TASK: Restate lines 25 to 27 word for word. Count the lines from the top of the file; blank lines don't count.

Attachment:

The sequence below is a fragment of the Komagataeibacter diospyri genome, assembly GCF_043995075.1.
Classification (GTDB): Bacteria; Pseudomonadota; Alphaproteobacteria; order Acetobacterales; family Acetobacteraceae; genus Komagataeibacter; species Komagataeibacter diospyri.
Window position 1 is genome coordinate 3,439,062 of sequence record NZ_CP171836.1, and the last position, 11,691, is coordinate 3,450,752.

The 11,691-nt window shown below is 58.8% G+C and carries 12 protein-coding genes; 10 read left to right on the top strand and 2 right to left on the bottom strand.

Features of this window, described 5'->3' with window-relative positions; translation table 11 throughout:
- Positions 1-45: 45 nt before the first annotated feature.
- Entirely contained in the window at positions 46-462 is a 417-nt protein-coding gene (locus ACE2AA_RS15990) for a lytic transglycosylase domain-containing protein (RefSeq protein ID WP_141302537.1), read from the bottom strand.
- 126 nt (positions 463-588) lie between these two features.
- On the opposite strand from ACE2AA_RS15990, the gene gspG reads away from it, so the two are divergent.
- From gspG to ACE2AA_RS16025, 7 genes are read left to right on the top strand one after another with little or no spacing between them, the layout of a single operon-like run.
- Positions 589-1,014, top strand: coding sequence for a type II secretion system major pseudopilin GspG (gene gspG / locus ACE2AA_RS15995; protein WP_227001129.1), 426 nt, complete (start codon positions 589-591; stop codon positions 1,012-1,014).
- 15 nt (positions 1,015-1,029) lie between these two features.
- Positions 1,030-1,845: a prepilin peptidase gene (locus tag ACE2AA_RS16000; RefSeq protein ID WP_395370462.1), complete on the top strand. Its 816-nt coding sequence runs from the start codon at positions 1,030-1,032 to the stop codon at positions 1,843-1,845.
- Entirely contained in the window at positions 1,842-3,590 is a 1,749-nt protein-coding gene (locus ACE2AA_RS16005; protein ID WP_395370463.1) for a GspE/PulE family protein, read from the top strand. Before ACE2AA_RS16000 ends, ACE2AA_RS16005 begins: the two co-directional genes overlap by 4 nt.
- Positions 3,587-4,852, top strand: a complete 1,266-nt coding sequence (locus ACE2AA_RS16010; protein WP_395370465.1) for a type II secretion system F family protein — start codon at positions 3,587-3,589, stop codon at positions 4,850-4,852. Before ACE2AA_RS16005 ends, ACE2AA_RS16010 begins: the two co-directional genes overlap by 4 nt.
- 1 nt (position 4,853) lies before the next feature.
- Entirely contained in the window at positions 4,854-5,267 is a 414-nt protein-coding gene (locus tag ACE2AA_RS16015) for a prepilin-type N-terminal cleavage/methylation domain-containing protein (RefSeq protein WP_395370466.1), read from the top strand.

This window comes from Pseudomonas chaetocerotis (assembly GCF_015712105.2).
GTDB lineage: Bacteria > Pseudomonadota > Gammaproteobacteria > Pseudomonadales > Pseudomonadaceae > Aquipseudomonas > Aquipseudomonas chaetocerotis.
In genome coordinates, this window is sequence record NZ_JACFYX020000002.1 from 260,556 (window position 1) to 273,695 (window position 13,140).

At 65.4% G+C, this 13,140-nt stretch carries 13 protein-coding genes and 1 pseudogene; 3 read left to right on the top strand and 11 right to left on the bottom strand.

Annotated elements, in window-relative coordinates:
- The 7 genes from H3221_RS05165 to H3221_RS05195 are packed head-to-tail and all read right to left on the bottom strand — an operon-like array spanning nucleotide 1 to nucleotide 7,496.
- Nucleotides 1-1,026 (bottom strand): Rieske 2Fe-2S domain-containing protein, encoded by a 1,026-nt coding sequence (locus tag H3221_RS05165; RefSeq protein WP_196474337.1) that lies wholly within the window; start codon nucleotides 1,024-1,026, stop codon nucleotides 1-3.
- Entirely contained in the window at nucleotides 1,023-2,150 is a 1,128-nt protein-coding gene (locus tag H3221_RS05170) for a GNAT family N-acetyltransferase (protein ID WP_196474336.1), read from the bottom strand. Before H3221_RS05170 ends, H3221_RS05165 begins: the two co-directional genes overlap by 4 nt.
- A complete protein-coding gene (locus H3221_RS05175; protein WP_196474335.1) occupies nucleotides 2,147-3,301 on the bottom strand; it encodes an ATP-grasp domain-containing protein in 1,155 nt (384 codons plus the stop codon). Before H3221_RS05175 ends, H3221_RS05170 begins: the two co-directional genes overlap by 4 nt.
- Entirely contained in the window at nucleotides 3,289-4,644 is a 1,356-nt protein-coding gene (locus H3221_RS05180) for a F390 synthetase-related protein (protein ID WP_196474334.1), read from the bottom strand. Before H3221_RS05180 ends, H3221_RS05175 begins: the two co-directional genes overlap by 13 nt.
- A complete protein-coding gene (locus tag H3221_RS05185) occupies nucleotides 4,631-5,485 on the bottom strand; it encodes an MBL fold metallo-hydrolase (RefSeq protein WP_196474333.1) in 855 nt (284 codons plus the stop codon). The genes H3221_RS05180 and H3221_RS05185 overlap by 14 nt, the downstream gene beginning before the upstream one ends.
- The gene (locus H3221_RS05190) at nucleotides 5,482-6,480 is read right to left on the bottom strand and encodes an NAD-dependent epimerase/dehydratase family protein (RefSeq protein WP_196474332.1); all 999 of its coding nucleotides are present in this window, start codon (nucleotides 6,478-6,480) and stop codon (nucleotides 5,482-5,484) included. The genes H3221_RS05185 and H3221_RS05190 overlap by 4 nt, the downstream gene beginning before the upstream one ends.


- Entirely contained in the window at nucleotides 1,023-2,150 is a 1,128-nt protein-coding gene (locus tag H3221_RS05170) for a GNAT family N-acetyltransferase (protein ID WP_196474336.1), read from the bottom strand. Before H3221_RS05170 ends, H3221_RS05165 begins: the two co-directional genes overlap by 4 nt.
- A complete protein-coding gene (locus H3221_RS05175; protein WP_196474335.1) occupies nucleotides 2,147-3,301 on the bottom strand; it encodes an ATP-grasp domain-containing protein in 1,155 nt (384 codons plus the stop codon). Before H3221_RS05175 ends, H3221_RS05170 begins: the two co-directional genes overlap by 4 nt.
- Entirely contained in the window at nucleotides 3,289-4,644 is a 1,356-nt protein-coding gene (locus H3221_RS05180) for a F390 synthetase-related protein (protein ID WP_196474334.1), read from the bottom strand. Before H3221_RS05180 ends, H3221_RS05175 begins: the two co-directional genes overlap by 13 nt.